- To stay secure, we must look to the future together. We are addressing the breadth and scale of new technologies to maintain our technological edge, while preserving our values and norms. We will continue to increase the resilience of our societies, as well as of our critical infrastructure and our energy security. NATO and Allies, within their respective authority, are committed to ensuring the security of our communications, including 5G, recognising the need to rely on secure and resilient systems. We have declared space an operational domain for NATO, recognising its importance in keeping us safe and tackling security challenges, while upholding international law. We are increasing our tools to respond to cyber attacks, and strengthening our ability to prepare for, deter, and defend against hybrid tactics that seek to undermine our security and societies. We are stepping up NATO’s role in human security. We recognise that China’s growing influence and international policies present both opportunities and challenges that we need to address together as an Alliance.
Comment from Ken Peterman, president, Viasat’s Government Systems
“With threats to satellites escalating quickly, we commend NATO for declaring space as the fifth domain in its collective-defense commitment. As commercial and military space assets become more interwoven, it will be critical for NATO allies to work together to deter threats from near-peer adversaries. The space domain also enables collaboration on a global scale among global partners, and offers new and effective ways for NATO allies conduct missions. This declaration is the next logical step in delivering access to hybrid, satellite communications (SATCOM) network capabilities that will empower the warfighter with cloud-enabled technologies that will make the world a safer place.”
- Taking into account the evolving strategic environment, we invite the Secretary General to present to Foreign Ministers a Council-agreed proposal for a forward-looking reflection process under his auspices, drawing on relevant expertise, to further strengthen NATO’s political dimension including consultation.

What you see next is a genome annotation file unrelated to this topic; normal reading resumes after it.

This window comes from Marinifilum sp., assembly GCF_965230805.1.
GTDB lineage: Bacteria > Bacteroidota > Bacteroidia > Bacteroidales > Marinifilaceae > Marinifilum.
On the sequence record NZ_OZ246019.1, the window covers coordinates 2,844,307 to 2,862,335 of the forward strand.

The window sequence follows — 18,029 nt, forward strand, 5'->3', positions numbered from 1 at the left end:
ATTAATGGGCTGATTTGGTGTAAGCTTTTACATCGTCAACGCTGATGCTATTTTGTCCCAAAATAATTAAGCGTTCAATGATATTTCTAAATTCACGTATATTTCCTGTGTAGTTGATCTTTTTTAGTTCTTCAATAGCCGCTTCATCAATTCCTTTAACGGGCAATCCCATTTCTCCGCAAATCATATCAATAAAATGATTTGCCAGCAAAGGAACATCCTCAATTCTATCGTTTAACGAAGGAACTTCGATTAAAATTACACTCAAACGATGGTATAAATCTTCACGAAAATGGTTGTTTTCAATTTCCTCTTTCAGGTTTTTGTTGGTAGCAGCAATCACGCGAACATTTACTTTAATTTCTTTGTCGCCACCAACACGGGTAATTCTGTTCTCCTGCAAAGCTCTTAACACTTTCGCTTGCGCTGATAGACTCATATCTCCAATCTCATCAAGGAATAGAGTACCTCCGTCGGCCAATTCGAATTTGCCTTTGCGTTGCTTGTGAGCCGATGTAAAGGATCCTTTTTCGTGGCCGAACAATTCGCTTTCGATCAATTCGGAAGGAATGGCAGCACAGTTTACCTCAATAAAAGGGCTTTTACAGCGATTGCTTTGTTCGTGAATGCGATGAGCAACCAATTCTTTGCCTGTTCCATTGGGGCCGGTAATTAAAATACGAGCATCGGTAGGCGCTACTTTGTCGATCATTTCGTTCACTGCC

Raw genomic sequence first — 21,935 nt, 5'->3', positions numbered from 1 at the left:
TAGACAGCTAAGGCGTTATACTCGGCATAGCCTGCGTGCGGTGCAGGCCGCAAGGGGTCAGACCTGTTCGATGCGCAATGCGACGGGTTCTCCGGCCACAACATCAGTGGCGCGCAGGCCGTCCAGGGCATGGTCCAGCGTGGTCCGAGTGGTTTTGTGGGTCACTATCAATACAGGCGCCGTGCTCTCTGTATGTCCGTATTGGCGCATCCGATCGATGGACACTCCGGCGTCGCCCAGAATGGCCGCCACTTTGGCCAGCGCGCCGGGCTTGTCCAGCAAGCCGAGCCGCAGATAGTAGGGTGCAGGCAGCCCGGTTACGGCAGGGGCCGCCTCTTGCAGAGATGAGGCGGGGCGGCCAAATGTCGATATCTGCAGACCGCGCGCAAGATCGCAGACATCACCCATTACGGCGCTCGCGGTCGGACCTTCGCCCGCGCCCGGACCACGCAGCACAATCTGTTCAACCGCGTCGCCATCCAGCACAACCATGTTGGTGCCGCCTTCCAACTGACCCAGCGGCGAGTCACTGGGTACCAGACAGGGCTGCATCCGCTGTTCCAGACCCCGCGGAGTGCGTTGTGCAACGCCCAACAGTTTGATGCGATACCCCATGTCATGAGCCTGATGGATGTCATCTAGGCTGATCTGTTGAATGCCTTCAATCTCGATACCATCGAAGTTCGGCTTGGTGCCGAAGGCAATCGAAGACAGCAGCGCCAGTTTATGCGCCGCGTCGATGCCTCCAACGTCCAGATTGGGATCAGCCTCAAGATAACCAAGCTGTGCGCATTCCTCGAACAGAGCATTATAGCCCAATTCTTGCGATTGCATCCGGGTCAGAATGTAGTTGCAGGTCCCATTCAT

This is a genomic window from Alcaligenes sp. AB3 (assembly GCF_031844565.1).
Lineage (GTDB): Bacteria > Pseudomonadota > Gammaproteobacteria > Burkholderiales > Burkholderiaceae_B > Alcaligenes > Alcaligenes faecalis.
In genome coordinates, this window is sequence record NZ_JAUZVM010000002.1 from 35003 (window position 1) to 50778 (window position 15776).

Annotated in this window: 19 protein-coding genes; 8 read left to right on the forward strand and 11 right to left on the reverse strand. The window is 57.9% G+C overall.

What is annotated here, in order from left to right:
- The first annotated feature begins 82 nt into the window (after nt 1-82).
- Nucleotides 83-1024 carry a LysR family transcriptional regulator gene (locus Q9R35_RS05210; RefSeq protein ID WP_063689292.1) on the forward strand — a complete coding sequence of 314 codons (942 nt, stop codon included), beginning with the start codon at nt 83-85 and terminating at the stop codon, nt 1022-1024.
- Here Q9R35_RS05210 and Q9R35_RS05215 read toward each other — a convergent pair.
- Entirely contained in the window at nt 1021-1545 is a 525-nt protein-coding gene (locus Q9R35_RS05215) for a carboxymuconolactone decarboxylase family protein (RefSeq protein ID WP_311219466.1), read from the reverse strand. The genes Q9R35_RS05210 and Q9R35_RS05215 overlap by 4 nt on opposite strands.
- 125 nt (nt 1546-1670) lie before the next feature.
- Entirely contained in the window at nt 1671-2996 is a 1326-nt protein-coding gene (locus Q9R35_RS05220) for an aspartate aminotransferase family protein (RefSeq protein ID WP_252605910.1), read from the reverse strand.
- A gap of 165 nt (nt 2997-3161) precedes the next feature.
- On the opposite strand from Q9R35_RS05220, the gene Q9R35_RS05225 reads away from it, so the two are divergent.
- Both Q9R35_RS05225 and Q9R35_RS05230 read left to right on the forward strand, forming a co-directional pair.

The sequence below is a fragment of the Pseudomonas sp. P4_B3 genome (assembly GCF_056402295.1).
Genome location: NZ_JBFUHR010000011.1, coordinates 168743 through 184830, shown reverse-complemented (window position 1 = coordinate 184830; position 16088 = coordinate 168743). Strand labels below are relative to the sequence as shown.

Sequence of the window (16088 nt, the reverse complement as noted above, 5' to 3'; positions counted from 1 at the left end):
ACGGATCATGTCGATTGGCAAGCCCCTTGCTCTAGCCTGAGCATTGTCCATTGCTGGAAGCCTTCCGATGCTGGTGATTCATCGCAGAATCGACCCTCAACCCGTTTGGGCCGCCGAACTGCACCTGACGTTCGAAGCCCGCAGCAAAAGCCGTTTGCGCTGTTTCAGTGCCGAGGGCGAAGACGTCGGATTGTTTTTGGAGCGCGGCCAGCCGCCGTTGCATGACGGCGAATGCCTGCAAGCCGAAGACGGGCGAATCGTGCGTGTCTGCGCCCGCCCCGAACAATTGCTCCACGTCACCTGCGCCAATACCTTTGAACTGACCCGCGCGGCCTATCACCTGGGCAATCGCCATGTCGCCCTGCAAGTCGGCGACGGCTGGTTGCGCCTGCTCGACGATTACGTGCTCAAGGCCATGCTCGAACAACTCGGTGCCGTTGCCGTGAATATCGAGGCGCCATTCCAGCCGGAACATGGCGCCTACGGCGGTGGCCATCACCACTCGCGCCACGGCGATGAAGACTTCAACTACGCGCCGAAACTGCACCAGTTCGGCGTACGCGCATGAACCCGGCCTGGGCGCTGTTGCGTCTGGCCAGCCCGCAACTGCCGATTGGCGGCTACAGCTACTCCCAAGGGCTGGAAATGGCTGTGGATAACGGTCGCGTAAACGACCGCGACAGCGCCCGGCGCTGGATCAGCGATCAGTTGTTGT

- We express our appreciation for the generous hospitality extended to us by the United Kingdom. We will meet again in 2021.
- In challenging times, we are stronger as an Alliance, and our people safer. Our bond and mutual commitment have guaranteed our freedoms, our values, and our security for seventy years. We act today to ensure that NATO guarantees those freedoms, values, and security for generations to come.
03 Dec 19. Trump Begins NATO Summit with Criticism, Promises. U.S. President Donald Trump began his London visit with a promise to stay out of Britain’s general election, scheduled to be held on December 12.
“I have no thoughts on it, It’s going to be a very important election for this great country, but I have no thoughts on it,” Trump said Tuesday, speaking alongside NATO Secretary General Jens Stoltenberg after their bilateral meeting, as leaders of member nations gathered for the North Atlantic Treaty Organization summit.
But the U.S. president could not resist giving his opinion about the British prime minister, saying, “Boris is very capable and I think he’ll do a good job.”
In a recent interview, Johnson warned Trump against giving him an endorsement, saying it was best “for neither side to be involved in the other’s election campaigns.”
In October, Trump praised Johnson as “the exact right guy for the times” and said that the Labour Party’s Jeremy Corbyn would be “so bad” as prime minister
Leaders rarely violate diplomatic norms and wade into other countries’ elections. Trump also said the United States has no interest in the Britain’s National Health Service.
“We have absolutely nothing to do with it and we wouldn’t want to if you handed it to us on a silver platter,” Trump said.
Trump’s interest for the privatization of the NHS has been a key focus of the British election, with Corbyn accusing Johnson and the Conservative Party of including it in a post-Brexit deal with the United States. Johnson has denied the accusation.
Trump and the British prime minister will meet in group events with other NATO leaders but so far it is still unclear whether the two will have a one-on-one meeting. Other than his meeting with Stoltenberg, Trump is scheduled to meet with French President Emmanuel Macron and German Chancellor Angela Merkel.
Criticism of Macron
Prior to his meeting with Macron later Tuesday, Trump criticized the French president for his recent statement describing NATO as experiencing “brain death,” saying the comment was a “nasty statement.”
Trump said Macron’s remark was “insulting” to other members. “You just can’t go around making statements like that about NATO.”